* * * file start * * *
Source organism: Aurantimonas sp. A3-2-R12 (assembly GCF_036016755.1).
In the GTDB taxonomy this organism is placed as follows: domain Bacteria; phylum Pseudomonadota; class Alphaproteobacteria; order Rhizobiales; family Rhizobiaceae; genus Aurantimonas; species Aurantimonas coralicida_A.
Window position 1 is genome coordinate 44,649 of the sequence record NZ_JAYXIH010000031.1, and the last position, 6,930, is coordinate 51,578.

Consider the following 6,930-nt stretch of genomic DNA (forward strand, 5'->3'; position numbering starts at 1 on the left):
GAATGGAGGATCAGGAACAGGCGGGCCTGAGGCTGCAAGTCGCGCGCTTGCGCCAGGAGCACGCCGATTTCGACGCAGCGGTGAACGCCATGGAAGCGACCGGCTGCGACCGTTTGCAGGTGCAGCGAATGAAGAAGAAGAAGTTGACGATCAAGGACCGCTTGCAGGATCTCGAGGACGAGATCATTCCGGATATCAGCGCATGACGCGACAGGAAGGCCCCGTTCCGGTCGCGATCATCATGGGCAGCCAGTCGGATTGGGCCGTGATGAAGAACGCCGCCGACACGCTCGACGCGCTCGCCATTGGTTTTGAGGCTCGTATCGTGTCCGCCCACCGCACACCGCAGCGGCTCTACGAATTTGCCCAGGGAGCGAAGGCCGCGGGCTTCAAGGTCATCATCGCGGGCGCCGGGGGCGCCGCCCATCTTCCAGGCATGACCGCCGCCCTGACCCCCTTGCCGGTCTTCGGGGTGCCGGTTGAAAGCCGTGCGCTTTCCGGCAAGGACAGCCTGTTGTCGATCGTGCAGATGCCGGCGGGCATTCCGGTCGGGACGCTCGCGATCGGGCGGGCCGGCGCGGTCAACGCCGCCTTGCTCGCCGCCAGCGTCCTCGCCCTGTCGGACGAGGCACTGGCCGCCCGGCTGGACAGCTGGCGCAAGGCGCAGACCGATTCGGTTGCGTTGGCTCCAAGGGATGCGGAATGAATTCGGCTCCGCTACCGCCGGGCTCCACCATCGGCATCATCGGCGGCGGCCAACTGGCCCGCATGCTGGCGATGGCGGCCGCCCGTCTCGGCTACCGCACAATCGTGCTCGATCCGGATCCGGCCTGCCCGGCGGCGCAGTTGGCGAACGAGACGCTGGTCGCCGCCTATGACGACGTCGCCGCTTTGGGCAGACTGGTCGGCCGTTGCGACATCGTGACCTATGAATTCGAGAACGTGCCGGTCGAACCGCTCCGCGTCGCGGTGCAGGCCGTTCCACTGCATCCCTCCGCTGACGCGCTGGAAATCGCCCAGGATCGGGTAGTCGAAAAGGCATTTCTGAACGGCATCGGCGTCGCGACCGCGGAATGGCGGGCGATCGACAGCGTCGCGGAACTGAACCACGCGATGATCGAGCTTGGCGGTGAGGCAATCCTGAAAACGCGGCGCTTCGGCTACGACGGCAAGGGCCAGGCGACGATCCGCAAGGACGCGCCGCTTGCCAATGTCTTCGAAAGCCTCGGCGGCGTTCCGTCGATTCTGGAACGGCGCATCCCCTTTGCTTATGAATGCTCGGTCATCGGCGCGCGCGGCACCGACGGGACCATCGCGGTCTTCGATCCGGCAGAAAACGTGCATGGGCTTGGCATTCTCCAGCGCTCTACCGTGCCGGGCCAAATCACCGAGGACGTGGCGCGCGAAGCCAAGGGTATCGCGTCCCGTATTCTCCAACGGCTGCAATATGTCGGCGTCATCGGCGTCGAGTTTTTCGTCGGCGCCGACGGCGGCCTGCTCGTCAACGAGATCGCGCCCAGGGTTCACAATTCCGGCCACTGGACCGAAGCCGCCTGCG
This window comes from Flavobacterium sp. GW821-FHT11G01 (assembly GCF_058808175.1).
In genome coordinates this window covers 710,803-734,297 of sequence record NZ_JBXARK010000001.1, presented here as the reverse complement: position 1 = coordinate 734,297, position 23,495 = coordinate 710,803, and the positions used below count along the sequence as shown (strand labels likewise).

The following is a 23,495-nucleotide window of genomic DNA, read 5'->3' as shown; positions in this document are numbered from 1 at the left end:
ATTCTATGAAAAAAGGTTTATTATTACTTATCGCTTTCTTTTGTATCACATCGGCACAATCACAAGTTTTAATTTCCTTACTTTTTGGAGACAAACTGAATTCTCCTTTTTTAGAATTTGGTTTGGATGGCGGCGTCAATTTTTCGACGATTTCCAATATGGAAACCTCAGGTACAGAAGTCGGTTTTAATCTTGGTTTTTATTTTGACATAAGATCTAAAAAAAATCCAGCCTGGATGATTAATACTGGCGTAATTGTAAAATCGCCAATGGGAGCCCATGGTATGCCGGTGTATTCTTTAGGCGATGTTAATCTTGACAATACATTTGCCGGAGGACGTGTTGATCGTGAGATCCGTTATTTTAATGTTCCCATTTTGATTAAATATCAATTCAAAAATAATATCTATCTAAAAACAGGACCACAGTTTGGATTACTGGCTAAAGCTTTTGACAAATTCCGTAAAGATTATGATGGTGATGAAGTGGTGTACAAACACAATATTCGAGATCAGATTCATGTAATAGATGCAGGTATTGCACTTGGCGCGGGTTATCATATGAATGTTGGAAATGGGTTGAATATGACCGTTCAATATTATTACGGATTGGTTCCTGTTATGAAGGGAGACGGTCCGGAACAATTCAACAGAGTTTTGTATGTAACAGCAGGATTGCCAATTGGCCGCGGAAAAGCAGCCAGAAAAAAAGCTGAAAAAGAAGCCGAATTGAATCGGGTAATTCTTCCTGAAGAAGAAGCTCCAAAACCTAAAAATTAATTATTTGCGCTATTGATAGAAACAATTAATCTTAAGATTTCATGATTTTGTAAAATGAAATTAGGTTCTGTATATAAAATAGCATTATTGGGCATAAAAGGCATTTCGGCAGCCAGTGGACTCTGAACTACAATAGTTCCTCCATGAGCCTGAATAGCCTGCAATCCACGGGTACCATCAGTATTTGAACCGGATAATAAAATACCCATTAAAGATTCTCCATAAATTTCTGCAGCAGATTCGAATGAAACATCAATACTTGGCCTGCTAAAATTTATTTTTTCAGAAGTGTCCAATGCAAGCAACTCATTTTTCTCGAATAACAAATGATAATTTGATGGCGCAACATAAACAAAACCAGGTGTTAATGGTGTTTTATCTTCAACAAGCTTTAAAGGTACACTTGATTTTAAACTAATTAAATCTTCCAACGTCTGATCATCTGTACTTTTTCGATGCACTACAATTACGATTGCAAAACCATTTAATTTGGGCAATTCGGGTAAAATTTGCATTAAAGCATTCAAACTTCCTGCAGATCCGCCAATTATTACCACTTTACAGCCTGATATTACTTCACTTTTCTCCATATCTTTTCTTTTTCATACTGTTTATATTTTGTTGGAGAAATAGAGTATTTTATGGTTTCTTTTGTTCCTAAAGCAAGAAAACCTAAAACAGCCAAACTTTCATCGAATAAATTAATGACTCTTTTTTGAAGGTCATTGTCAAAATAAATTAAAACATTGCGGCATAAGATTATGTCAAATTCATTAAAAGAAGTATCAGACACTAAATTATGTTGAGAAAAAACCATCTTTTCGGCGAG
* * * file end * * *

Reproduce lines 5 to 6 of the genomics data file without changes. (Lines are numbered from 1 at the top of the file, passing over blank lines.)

GAATGGAGGATCAGGAACAGGCGGGCCTGAGGCTGCAAGTCGCGCGCTTGCGCCAGGAGCACGCCGATTTCGACGCAGCGGTGAACGCCATGGAAGCGACCGGCTGCGACCGTTTGCAGGTGCAGCGAATGAAGAAGAAGAAGTTGACGATCAAGGACCGCTTGCAGGATCTCGAGGACGAGATCATTCCGGATATCAGCGCATGACGCGACAGGAAGGCCCCGTTCCGGTCGCGATCATCATGGGCAGCCAGTCGGATTGGGCCGTGATGAAGAACGCCGCCGACACGCTCGACGCGCTCGCCATTGGTTTTGAGGCTCGTATCGTGTCCGCCCACCGCACACCGCAGCGGCTCTACGAATTTGCCCAGGGAGCGAAGGCCGCGGGCTTCAAGGTCATCATCGCGGGCGCCGGGGGCGCCGCCCATCTTCCAGGCATGACCGCCGCCCTGACCCCCTTGCCGGTCTTCGGGGTGCCGGTTGAAAGCCGTGCGCTTTCCGGCAAGGACAGCCTGTTGTCGATCGTGCAGATGCCGGCGGGCATTCCGGTCGGGACGCTCGCGATCGGGCGGGCCGGCGCGGTCAACGCCGCCTTGCTCGCCGCCAGCGTCCTCGCCCTGTCGGACGAGGCACTGGCCGCCCGGCTGGACAGCTGGCGCAAGGCGCAGACCGATTCGGTTGCGTTGGCTCCAAGGGATGCGGAATGAATTCGGCTCCGCTACCGCCGGGCTCCACCATCGGCATCATCGGCGGCGGCCAACTGGCCCGCATGCTGGCGATGGCGGCCGCCCGTCTCGGCTACCGCACAATCGTGCTCGATCCGGATCCGGCCTGCCCGGCGGCGCAGTTGGCGAACGAGACGCTGGTCGCCGCCTATGACGACGTCGCCGCTTTGGGCAGACTGGTCGGCCGTTGCGACATCGTGACCTATGAATTCGAGAACGTGCCGGTCGAACCGCTCCGCGTCGCGGTGCAGGCCGTTCCACTGCATCCCTCCGCTGACGCGCTGGAAATCGCCCAGGATCGGGTAGTCGAAAAGGCATTTCTGAACGGCATCGGCGTCGCGACCGCGGAATGGCGGGCGATCGACAGCGTCGCGGAACTGAACCACGCGATGATCGAGCTTGGCGGTGAGGCAATCCTGAAAACGCGGCGCTTCGGCTACGACGGCAAGGGCCAGGCGACGATCCGCAAGGACGCGCCGCTTGCCAATGTCTTCGAAAGCCTCGGCGGCGTTCCGTCGATTCTGGAACGGCGCATCCCCTTTGCTTATGAATGCTCGGTCATCGGCGCGCGCGGCACCGACGGGACCATCGCGGTCTTCGATCCGGCAGAAAACGTGCATGGGCTTGGCATTCTCCAGCGCTCTACCGTGCCGGGCCAAATCACCGAGGACGTGGCGCGCGAAGCCAAGGGTATCGCGTCCCGTATTCTCCAACGGCTGCAATATGTCGGCGTCATCGGCGTCGAGTTTTTCGTCGGCGCCGACGGCGGCCTGCTCGTCAACGAGATCGCGCCCAGGGTTCACAATTCCGGCCACTGGACCGAAGCCGCCTGCG
This window comes from Flavobacterium sp. GW821-FHT11G01 (assembly GCF_058808175.1).